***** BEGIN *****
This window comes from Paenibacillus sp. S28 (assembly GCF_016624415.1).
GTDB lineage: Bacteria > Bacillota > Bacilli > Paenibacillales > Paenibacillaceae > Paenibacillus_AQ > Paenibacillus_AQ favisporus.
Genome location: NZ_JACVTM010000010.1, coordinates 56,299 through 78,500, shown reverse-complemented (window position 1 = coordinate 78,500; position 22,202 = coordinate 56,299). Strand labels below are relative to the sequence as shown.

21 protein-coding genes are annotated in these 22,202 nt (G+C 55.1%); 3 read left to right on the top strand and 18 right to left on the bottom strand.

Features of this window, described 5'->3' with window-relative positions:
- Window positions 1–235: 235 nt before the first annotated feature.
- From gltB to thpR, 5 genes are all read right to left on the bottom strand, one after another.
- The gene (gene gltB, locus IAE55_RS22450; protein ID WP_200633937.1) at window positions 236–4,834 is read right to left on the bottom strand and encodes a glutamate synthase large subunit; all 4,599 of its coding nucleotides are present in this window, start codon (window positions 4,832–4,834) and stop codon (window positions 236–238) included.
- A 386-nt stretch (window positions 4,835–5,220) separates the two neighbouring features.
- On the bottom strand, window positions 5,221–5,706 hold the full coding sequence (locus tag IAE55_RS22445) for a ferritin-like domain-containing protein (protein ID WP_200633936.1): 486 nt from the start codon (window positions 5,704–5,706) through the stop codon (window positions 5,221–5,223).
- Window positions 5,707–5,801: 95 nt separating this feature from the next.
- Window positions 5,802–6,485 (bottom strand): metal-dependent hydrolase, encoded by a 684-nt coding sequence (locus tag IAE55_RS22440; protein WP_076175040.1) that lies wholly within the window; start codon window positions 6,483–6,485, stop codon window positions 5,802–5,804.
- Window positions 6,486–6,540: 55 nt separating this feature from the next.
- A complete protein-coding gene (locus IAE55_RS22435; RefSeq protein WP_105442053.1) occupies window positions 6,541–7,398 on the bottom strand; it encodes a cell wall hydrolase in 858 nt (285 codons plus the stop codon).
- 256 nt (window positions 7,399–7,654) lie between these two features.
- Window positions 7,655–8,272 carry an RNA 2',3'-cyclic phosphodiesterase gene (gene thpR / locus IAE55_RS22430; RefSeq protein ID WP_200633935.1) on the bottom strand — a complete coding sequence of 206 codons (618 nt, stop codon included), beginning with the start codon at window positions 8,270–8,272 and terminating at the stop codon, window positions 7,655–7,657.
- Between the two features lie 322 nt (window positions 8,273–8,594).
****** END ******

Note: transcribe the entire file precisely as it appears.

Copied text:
This window comes from Paenibacillus sp. S28 (assembly GCF_016624415.1).
GTDB lineage: Bacteria > Bacillota > Bacilli > Paenibacillales > Paenibacillaceae > Paenibacillus_AQ > Paenibacillus_AQ favisporus.
Genome location: NZ_JACVTM010000010.1, coordinates 56,299 through 78,500, shown reverse-complemented (window position 1 = coordinate 78,500; position 22,202 = coordinate 56,299). Strand labels below are relative to the sequence as shown.

21 protein-coding genes are annotated in these 22,202 nt (G+C 55.1%); 3 read left to right on the top strand and 18 right to left on the bottom strand.

Features of this window, described 5'->3' with window-relative positions:
- Window positions 1–235: 235 nt before the first annotated feature.
- From gltB to thpR, 5 genes are all read right to left on the bottom strand, one after another.
- The gene (gene gltB, locus IAE55_RS22450; protein ID WP_200633937.1) at window positions 236–4,834 is read right to left on the bottom strand and encodes a glutamate synthase large subunit; all 4,599 of its coding nucleotides are present in this window, start codon (window positions 4,832–4,834) and stop codon (window positions 236–238) included.
- A 386-nt stretch (window positions 4,835–5,220) separates the two neighbouring features.
- On the bottom strand, window positions 5,221–5,706 hold the full coding sequence (locus tag IAE55_RS22445) for a ferritin-like domain-containing protein (protein ID WP_200633936.1): 486 nt from the start codon (window positions 5,704–5,706) through the stop codon (window positions 5,221–5,223).
- Window positions 5,707–5,801: 95 nt separating this feature from the next.
- Window positions 5,802–6,485 (bottom strand): metal-dependent hydrolase, encoded by a 684-nt coding sequence (locus tag IAE55_RS22440; protein WP_076175040.1) that lies wholly within the window; start codon window positions 6,483–6,485, stop codon window positions 5,802–5,804.
- Window positions 6,486–6,540: 55 nt separating this feature from the next.
- A complete protein-coding gene (locus IAE55_RS22435; RefSeq protein WP_105442053.1) occupies window positions 6,541–7,398 on the bottom strand; it encodes a cell wall hydrolase in 858 nt (285 codons plus the stop codon).
- 256 nt (window positions 7,399–7,654) lie between these two features.
- Window positions 7,655–8,272 carry an RNA 2',3'-cyclic phosphodiesterase gene (gene thpR / locus IAE55_RS22430; RefSeq protein ID WP_200633935.1) on the bottom strand — a complete coding sequence of 206 codons (618 nt, stop codon included), beginning with the start codon at window positions 8,270–8,272 and terminating at the stop codon, window positions 7,655–7,657.
- Between the two features lie 322 nt (window positions 8,273–8,594).